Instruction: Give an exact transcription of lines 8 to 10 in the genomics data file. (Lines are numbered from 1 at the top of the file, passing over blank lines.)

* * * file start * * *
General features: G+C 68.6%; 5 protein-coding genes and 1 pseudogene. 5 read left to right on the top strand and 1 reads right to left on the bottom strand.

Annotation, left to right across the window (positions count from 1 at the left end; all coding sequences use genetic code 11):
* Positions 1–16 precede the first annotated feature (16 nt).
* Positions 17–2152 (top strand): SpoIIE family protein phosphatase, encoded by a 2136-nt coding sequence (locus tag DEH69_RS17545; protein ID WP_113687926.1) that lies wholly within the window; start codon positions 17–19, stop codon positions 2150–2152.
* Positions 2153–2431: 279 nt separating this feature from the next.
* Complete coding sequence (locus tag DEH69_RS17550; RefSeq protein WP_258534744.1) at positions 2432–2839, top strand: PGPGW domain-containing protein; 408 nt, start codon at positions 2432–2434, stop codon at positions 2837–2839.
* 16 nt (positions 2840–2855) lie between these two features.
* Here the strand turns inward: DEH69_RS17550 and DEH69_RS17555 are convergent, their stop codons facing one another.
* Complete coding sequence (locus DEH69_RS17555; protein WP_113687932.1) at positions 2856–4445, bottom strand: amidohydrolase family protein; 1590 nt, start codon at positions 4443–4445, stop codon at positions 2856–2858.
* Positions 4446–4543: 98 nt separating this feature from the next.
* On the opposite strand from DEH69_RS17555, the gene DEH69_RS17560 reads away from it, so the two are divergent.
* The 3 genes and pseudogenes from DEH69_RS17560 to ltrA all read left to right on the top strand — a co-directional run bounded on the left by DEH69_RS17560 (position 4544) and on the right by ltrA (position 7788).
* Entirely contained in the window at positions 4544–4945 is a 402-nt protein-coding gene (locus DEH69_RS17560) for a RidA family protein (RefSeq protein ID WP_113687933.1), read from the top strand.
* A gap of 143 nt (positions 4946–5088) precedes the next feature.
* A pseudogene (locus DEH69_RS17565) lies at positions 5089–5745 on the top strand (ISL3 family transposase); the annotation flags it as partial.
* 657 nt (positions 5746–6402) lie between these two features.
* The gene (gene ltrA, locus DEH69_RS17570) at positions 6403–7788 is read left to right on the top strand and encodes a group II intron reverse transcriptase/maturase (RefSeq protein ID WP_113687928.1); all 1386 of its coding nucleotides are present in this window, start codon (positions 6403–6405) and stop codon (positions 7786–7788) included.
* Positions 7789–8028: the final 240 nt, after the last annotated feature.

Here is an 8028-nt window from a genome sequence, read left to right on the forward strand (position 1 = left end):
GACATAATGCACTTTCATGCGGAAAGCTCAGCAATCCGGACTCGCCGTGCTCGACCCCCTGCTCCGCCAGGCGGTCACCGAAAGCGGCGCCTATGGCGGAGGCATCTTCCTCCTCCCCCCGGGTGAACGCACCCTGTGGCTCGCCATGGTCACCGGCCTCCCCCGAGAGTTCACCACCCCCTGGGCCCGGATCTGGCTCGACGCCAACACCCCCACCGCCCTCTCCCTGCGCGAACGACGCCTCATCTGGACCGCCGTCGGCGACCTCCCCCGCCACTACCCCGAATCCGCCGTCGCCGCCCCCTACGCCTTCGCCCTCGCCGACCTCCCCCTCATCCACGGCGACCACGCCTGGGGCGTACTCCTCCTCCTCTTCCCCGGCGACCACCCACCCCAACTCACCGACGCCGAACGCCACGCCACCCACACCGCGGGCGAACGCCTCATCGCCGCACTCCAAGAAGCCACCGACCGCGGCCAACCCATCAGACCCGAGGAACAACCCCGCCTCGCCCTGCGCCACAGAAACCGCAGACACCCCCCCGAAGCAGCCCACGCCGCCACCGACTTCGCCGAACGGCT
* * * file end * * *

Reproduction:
* Here the strand turns inward: DEH69_RS17550 and DEH69_RS17555 are convergent, their stop codons facing one another.
* Complete coding sequence (locus DEH69_RS17555; protein WP_113687932.1) at positions 2856–4445, bottom strand: amidohydrolase family protein; 1590 nt, start codon at positions 4443–4445, stop codon at positions 2856–2858.
* Positions 4446–4543: 98 nt separating this feature from the next.